Open Access in English

ORBi reached the milestone of 20,000 publications deposited, 70% being in « full text » (every effort should be made to not fall below this percentage, the ideal goal obviously being to reach 100%) . The 20,000 figure was reached a month before mid-November, the earlier forecast date. A remarkable achievement indeed!
In ORBI’s statistics section, an analysis of the most consulted and downloaded publications has shown that a significant number belongs to the field of human sciences. There are of course a number of specialized internet websites (PubMed for example) in various fields of the exact and life sciences that researchers worldwide are used to systematically consulting which are better indexed than our repository because of their content richness and reputation. This has created a certain bias in favour of other fields within ORBi. Nevertheless, ORBi undoubtedly helps increase the visibility of other fields which have less profited by the development of international thematic repositories. I am very encouraged by this.
This is thus a very opportune time to celebrate « Open Access Week » . EOS will be participating in the « Working Together to Strengthen Research in Europe » conference organized by the European Commission, which will address the issues of Open Access and institutional repositories. In the near future, the Union is expected to request that publications resulting from research financed by Europe be put online in Open Access. We will certainly support this demand, so that our researchers will always be a step ahead thanks to ORBi.

Three months after the failed launching of EOS (Enabling Open Scholarship) last June, we can finally announce that this new organization has started up and that its website is operational. A introductory presentation was broadcast worldwide. EOS’s objective is to bring together university decision makers who wish that have all publications from their research institutions systematically deposited in institutional repositories.

ORBi is approaching the 18,000 reference mark, 72% of which are in full text.
More important than the number of entries is the number of full texts. Indeed, the University could content itself with a simple bibliographical index which would give it access to the titles and simple metadata of the scientific production of its researchers, but would then miss the opportunity to make the real material accessible to all who may be interested. To make this type of access available to all, it is absolutely indispensible that the content be complete, even embellished by complementary data of various kinds (gross data, photos, videos, audio recordings, etc.) and that the search engines be able to find the keywords within the texts themselves, which must thus be entirely visible.
We can pride ourselves on having developed the technology necessary for ORBi to function as well as on having convinced most to participate even if many were reticent at the beginning. Those who have made the commitment fully realize today how easy it is to continue feeding the repository as they continue to publish.
We can also be proud of the professionalism with which the Library Network team took on the task. The quality of their work can be clearly felt. Unlike many universities, which ask their library, temporary and student workers to do the encoding according to information provided by researchers in paper format, we allowed those most concerned to be responsible for their own encoding (which they did when they realized that they were indeed the most concerned). Many institutions hardly reach the mark of 20% of documents in full text, spend a huge amount of money doing so, and encounter little success. There is also the danger that encoders run out of steam and researchers get discouraged. Our approach, even if less popular with researchers at the beginning, has proved to be effective for everyone concerned.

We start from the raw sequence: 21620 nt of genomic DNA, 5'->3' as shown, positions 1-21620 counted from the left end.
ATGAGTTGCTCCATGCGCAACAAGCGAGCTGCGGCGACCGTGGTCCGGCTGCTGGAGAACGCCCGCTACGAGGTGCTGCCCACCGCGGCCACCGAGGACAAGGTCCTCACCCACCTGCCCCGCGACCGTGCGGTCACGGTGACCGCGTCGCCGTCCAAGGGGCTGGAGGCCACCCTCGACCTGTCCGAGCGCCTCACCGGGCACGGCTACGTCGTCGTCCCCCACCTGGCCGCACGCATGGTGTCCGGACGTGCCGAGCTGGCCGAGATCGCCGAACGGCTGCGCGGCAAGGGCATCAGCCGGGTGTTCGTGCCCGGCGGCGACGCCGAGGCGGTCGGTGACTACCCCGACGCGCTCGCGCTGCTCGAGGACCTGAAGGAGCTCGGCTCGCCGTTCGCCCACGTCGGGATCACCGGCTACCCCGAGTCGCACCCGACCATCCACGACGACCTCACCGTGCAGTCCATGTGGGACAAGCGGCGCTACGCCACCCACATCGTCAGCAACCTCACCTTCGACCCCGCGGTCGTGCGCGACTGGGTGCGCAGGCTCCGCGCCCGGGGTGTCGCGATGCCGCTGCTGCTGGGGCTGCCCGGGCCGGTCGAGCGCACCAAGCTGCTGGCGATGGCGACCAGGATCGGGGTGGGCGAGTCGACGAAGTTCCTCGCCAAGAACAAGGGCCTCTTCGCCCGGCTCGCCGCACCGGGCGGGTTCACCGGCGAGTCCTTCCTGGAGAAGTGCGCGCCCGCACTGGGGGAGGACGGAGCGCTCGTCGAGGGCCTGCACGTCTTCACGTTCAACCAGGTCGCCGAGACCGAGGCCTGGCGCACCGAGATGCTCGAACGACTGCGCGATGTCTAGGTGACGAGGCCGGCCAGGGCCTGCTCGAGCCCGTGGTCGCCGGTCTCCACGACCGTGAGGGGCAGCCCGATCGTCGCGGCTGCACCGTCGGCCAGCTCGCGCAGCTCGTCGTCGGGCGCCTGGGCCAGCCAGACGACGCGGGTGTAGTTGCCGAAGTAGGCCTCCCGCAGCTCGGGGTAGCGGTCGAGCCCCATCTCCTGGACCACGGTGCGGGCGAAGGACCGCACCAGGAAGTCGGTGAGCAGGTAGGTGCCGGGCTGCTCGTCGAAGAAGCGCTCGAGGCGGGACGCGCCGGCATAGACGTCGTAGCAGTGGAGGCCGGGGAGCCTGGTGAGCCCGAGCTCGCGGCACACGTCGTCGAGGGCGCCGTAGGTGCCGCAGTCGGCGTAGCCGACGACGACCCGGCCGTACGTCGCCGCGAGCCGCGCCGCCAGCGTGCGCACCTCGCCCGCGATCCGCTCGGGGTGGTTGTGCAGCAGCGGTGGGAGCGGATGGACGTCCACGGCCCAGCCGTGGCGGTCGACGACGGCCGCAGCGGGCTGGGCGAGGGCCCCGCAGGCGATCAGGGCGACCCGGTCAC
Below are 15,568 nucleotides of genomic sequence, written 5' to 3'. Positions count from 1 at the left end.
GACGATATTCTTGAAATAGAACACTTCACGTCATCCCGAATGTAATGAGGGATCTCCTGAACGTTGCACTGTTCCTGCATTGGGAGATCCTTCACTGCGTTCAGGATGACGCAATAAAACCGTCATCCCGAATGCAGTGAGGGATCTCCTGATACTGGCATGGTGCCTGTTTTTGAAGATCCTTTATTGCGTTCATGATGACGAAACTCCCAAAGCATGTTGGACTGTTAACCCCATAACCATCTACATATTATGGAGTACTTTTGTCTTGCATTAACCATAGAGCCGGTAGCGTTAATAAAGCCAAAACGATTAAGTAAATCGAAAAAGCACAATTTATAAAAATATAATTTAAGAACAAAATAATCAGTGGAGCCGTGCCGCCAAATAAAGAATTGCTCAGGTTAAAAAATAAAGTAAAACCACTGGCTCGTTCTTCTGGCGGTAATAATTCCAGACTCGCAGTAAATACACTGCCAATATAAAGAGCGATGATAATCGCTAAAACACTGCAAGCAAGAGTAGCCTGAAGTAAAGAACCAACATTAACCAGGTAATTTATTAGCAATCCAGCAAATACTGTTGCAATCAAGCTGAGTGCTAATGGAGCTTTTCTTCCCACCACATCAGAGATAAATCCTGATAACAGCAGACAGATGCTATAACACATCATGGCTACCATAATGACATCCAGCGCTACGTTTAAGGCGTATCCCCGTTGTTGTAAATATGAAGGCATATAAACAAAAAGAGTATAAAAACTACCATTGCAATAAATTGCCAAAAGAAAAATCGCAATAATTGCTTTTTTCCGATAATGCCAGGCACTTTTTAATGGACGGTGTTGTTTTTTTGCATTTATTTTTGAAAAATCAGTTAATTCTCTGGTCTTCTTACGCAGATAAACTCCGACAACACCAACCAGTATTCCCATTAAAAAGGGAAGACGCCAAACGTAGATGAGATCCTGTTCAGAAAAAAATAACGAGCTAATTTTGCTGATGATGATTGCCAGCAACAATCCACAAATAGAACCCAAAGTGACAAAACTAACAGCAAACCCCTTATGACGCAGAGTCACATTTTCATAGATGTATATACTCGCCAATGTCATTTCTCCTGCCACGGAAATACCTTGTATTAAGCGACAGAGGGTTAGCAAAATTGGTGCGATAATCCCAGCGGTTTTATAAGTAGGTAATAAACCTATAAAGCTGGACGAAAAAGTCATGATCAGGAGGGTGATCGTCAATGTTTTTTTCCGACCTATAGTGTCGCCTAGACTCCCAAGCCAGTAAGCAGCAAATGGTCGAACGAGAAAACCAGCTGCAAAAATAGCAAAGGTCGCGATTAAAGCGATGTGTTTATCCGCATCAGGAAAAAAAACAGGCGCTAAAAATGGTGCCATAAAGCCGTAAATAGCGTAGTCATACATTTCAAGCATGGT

According to the Registry of Open Access Repositories (ROAR), the University of Liege occupies the 54th position among the 802 known institutional repositories in terms of the total number of references (this is an objective ranking, based on a single and thus acceptable criterion).
« It is one of the noblest duties of a university to advance knowledge and to diffuse it, not merely among those who can attend the daily lectures, but far and wide ».
(Daniel Coit Gilman, first President, Johns Hopkins University, 1878)
« An institutional repository …
• fulfils a university’s mission to engender, encourage and disseminate scholarly work;
• gathers a complete record of its intellectual effort;
• provides a permanent record of all digital output;
• acts as a research management tool;
• is a marketing tool for universities;
• provides maximum Web impact for the institution ».

(Alma Swan, Key Perspectives, 2009)

In his blog The Occasional Pamphlet on scholarly communication, Stuart Shieber, Director of the Office for Scholarly Communication at Harvard and proponent of the mandatory institutional bibliographical repository policy at this prestigious university, asks the following question: « Do we want to maintain a status quo, which implies that we support a single economic model known for its uncontrolled inflationary spirals, or are were going to experiment with new models which might prove to be more reasonable in economic terms and more open to development ? His answer reads as follows: